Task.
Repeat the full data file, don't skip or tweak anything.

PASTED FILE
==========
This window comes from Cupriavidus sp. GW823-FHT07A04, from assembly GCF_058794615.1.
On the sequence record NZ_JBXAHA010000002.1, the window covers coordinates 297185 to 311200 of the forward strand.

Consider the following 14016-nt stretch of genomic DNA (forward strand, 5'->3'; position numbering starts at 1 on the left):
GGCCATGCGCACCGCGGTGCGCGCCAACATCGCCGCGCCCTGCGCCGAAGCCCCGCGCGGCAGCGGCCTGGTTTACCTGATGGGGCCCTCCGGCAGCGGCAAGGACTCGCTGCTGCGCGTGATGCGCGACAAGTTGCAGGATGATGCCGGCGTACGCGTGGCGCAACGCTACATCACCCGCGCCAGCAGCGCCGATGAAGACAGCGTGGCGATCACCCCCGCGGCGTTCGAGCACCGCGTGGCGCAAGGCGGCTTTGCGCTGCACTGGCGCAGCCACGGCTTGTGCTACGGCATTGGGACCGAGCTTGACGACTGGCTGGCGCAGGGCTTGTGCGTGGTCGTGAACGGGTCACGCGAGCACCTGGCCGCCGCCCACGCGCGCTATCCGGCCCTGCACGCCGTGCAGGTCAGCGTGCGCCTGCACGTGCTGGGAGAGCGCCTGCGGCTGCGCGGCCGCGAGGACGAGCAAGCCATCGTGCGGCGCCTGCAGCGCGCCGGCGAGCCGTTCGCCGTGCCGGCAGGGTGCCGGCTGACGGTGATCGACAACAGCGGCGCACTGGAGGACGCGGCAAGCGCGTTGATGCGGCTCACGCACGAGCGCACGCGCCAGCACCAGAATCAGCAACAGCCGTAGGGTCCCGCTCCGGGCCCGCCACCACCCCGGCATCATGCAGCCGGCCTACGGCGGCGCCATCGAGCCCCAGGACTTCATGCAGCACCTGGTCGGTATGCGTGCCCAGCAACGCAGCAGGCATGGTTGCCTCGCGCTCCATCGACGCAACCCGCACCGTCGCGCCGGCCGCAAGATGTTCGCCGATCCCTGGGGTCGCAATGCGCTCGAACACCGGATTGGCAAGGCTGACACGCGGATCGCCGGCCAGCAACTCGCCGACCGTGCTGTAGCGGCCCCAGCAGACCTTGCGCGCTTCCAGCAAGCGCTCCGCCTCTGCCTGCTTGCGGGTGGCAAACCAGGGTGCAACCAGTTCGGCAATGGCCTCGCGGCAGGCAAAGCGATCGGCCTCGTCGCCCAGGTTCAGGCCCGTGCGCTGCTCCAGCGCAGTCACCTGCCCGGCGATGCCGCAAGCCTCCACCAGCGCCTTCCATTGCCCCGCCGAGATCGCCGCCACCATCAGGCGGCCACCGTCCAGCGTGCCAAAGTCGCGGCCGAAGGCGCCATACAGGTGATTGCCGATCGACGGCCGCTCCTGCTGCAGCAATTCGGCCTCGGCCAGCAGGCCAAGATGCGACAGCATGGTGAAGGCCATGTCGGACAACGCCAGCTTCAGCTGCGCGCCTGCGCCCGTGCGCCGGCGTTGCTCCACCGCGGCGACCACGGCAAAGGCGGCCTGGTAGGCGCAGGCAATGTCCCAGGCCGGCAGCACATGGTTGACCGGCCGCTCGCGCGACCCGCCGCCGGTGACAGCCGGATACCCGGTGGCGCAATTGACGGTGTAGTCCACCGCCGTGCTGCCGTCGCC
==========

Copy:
This window comes from Cupriavidus sp. GW823-FHT07A04, from assembly GCF_058794615.1.
On the sequence record NZ_JBXAHA010000002.1, the window covers coordinates 297185 to 311200 of the forward strand.

Consider the following 14016-nt stretch of genomic DNA (forward strand, 5'->3'; position numbering starts at 1 on the left):
GGCCATGCGCACCGCGGTGCGCGCCAACATCGCCGCGCCCTGCGCCGAAGCCCCGCGCGGCAGCGGCCTGGTTTACCTGATGGGGCCCTCCGGCAGCGGCAAGGACTCGCTGCTGCGCGTGATGCGCGACAAGTTGCAGGATGATGCCGGCGTACGCGTGGCGCAACGCTACATCACCCGCGCCAGCAGCGCCGATGAAGACAGCGTGGCGATCACCCCCGCGGCGTTCGAGCACCGCGTGGCGCAAGGCGGCTTTGCGCTGCACTGGCGCAGCCACGGCTTGTGCTACGGCATTGGGACCGAGCTTGACGACTGGCTGGCGCAGGGCTTGTGCGTGGTCGTGAACGGGTCACGCGAGCACCTGGCCGCCGCCCACGCGCGCTATCCGGCCCTGCACGCCGTGCAGGTCAGCGTGCGCCTGCACGTGCTGGGAGAGCGCCTGCGGCTGCGCGGCCGCGAGGACGAGCAAGCCATCGTGCGGCGCCTGCAGCGCGCCGGCGAGCCGTTCGCCGTGCCGGCAGGGTGCCGGCTGACGGTGATCGACAACAGCGGCGCACTGGAGGACGCGGCAAGCGCGTTGATGCGGCTCACGCACGAGCGCACGCGCCAGCACCAGAATCAGCAACAGCCGTAGGGTCCCGCTCCGGGCCCGCCACCACCCCGGCATCATGCAGCCGGCCTACGGCGGCGCCATCGAGCCCCAGGACTTCATGCAGCACCTGGTCGGTATGCGTGCCCAGCAACGCAGCAGGCATGGTTGCCTCGCGCTCCATCGACGCAACCCGCACCGTCGCGCCGGCCGCAAGATGTTCGCCGATCCCTGGGGTCGCAATGCGCTCGAACACCGGATTGGCAAGGCTGACACGCGGATCGCCGGCCAGCAACTCGCCGACCGTGCTGTAGCGGCCCCAGCAGACCTTGCGCGCTTCCAGCAAGCGCTCCGCCTCTGCCTGCTTGCGGGTGGCAAACCAGGGTGCAACCAGTTCGGCAATGGCCTCGCGGCAGGCAAAGCGATCGGCCTCGTCGCCCAGGTTCAGGCCCGTGCGCTGCTCCAGCGCAGTCACCTGCCCGGCGATGCCGCAAGCCTCCACCAGCGCCTTCCATTGCCCCGCCGAGATCGCCGCCACCATCAGGCGGCCACCGTCCAGCGTGCCAAAGTCGCGGCCGAAGGCGCCATACAGGTGATTGCCGATCGACGGCCGCTCCTGCTGCAGCAATTCGGCCTCGGCCAGCAGGCCAAGATGCGACAGCATGGTGAAGGCCATGTCGGACAACGCCAGCTTCAGCTGCGCGCCTGCGCCCGTGCGCCGGCGTTGCTCCACCGCGGCGACCACGGCAAAGGCGGCCTGGTAGGCGCAGGCAATGTCCCAGGCCGGCAGCACATGGTTGACCGGCCGCTCGCGCGACCCGCCGCCGGTGACAGCCGGATACCCGGTGGCGCAATTGACGGTGTAGTCCACCGCCGTGCTGCCGTCGCC